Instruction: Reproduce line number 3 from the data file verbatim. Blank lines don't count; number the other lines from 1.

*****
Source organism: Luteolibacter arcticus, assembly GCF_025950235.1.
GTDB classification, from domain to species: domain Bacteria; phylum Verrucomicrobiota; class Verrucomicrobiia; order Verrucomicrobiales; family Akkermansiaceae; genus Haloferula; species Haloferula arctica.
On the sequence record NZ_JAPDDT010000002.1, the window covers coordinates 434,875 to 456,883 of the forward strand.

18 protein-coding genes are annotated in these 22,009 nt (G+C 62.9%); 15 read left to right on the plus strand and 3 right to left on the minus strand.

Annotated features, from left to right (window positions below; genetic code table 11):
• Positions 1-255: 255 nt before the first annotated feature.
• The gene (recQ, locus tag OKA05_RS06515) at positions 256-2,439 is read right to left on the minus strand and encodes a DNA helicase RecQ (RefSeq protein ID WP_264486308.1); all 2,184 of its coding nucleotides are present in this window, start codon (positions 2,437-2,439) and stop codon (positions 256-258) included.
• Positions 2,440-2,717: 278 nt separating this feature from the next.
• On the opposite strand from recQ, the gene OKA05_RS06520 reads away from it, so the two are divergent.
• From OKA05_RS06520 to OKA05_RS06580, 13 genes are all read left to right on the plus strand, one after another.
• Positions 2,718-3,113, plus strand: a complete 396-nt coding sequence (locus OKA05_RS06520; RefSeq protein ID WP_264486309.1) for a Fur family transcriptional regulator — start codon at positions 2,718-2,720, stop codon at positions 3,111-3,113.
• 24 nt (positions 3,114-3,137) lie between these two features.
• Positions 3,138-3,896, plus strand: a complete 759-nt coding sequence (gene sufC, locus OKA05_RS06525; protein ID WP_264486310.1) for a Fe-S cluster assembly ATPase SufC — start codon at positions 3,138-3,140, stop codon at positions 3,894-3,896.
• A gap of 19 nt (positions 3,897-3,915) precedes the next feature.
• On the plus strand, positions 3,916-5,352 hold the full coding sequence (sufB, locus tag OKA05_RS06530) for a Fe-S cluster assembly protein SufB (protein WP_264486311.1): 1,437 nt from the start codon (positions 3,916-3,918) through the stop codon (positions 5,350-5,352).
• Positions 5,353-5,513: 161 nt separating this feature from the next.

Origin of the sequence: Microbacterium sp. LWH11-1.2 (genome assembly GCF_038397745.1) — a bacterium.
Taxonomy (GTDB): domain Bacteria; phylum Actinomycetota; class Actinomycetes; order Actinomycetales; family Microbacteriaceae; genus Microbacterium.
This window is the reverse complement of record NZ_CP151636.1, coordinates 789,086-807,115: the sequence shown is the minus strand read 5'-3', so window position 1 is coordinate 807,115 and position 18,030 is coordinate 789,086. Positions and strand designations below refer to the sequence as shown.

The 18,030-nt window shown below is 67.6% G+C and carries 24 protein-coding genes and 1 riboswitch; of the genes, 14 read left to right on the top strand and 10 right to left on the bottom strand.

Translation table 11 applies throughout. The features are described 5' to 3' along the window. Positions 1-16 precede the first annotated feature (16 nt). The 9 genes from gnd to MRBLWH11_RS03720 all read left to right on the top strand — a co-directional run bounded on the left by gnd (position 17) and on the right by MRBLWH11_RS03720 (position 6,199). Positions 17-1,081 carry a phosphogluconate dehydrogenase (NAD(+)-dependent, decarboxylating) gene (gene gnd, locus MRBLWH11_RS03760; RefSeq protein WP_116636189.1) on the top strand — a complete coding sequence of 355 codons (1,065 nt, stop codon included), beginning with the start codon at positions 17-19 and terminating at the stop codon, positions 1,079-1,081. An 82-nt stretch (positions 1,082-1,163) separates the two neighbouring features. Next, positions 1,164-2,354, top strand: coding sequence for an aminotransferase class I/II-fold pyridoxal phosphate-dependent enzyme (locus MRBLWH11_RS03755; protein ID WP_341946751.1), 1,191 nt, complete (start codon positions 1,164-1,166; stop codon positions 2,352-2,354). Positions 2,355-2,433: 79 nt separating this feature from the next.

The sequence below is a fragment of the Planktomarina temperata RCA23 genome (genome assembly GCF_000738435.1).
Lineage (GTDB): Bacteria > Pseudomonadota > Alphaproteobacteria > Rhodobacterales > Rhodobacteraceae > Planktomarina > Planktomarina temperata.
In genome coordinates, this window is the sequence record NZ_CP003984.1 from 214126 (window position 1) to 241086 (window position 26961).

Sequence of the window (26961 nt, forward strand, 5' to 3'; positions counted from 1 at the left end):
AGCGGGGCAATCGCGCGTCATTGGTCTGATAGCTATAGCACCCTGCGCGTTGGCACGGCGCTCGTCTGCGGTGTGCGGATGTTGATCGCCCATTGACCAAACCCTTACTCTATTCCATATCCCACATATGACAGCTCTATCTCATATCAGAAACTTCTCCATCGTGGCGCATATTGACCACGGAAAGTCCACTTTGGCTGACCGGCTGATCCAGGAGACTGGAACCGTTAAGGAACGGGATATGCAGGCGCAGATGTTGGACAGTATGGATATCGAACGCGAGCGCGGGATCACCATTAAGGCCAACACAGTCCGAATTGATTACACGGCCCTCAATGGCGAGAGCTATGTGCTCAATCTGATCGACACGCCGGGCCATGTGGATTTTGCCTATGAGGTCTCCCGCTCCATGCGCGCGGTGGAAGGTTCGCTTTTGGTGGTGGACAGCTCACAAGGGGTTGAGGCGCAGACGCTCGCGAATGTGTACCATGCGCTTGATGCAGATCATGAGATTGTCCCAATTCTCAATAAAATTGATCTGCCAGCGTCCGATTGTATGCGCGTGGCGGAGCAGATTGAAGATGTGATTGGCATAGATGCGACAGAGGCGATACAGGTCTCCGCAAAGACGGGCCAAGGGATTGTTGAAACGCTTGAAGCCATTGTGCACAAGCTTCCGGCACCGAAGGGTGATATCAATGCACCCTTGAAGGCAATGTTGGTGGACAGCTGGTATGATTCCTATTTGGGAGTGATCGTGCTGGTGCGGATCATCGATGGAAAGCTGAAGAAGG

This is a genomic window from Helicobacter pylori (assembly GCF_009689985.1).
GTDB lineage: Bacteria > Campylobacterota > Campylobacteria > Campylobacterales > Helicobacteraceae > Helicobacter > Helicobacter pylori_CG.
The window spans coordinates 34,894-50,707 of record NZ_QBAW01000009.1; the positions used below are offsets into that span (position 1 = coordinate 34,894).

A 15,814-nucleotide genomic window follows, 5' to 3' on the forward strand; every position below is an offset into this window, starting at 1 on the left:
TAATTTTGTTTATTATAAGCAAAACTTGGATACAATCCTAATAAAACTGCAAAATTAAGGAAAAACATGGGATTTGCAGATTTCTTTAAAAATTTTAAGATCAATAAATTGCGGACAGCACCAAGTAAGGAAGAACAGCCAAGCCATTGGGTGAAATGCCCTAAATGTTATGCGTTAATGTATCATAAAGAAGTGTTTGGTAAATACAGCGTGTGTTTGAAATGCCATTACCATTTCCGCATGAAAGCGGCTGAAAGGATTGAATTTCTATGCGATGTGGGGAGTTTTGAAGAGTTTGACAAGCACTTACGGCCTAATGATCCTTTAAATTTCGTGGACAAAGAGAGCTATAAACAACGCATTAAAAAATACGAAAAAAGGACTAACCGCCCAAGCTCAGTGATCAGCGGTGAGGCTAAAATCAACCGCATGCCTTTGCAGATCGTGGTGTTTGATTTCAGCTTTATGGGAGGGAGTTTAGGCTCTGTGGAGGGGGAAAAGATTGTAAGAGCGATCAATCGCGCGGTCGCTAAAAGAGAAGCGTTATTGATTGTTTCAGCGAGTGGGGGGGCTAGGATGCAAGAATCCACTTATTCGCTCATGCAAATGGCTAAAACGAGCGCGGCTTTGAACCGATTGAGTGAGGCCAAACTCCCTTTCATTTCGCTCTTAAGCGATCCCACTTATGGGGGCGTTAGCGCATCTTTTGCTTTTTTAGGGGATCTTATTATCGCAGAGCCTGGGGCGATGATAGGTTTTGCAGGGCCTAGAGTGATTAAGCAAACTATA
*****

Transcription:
On the sequence record NZ_JAPDDT010000002.1, the window covers coordinates 434,875 to 456,883 of the forward strand.